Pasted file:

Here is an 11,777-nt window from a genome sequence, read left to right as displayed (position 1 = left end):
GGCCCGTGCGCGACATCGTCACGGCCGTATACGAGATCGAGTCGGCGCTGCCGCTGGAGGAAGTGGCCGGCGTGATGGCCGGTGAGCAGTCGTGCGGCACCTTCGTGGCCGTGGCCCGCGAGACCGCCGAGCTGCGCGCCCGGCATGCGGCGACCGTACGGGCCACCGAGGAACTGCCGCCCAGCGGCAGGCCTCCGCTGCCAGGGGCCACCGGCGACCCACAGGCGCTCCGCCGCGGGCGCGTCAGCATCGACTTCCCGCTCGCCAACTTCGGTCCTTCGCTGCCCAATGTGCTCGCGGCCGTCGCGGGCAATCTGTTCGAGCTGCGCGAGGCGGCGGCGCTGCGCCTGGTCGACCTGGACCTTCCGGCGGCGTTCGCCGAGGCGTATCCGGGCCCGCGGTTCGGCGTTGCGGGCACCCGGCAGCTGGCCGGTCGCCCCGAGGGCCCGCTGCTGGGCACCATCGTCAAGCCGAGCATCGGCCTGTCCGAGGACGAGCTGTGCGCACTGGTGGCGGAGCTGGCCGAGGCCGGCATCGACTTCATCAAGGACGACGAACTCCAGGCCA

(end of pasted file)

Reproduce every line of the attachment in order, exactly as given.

Here is an 11,777-nt window from a genome sequence, read left to right as displayed (position 1 = left end):
GGCCCGTGCGCGACATCGTCACGGCCGTATACGAGATCGAGTCGGCGCTGCCGCTGGAGGAAGTGGCCGGCGTGATGGCCGGTGAGCAGTCGTGCGGCACCTTCGTGGCCGTGGCCCGCGAGACCGCCGAGCTGCGCGCCCGGCATGCGGCGACCGTACGGGCCACCGAGGAACTGCCGCCCAGCGGCAGGCCTCCGCTGCCAGGGGCCACCGGCGACCCACAGGCGCTCCGCCGCGGGCGCGTCAGCATCGACTTCCCGCTCGCCAACTTCGGTCCTTCGCTGCCCAATGTGCTCGCGGCCGTCGCGGGCAATCTGTTCGAGCTGCGCGAGGCGGCGGCGCTGCGCCTGGTCGACCTGGACCTTCCGGCGGCGTTCGCCGAGGCGTATCCGGGCCCGCGGTTCGGCGTTGCGGGCACCCGGCAGCTGGCCGGTCGCCCCGAGGGCCCGCTGCTGGGCACCATCGTCAAGCCGAGCATCGGCCTGTCCGAGGACGAGCTGTGCGCACTGGTGGCGGAGCTGGCCGAGGCCGGCATCGACTTCATCAAGGACGACGAACTCCAGGCCA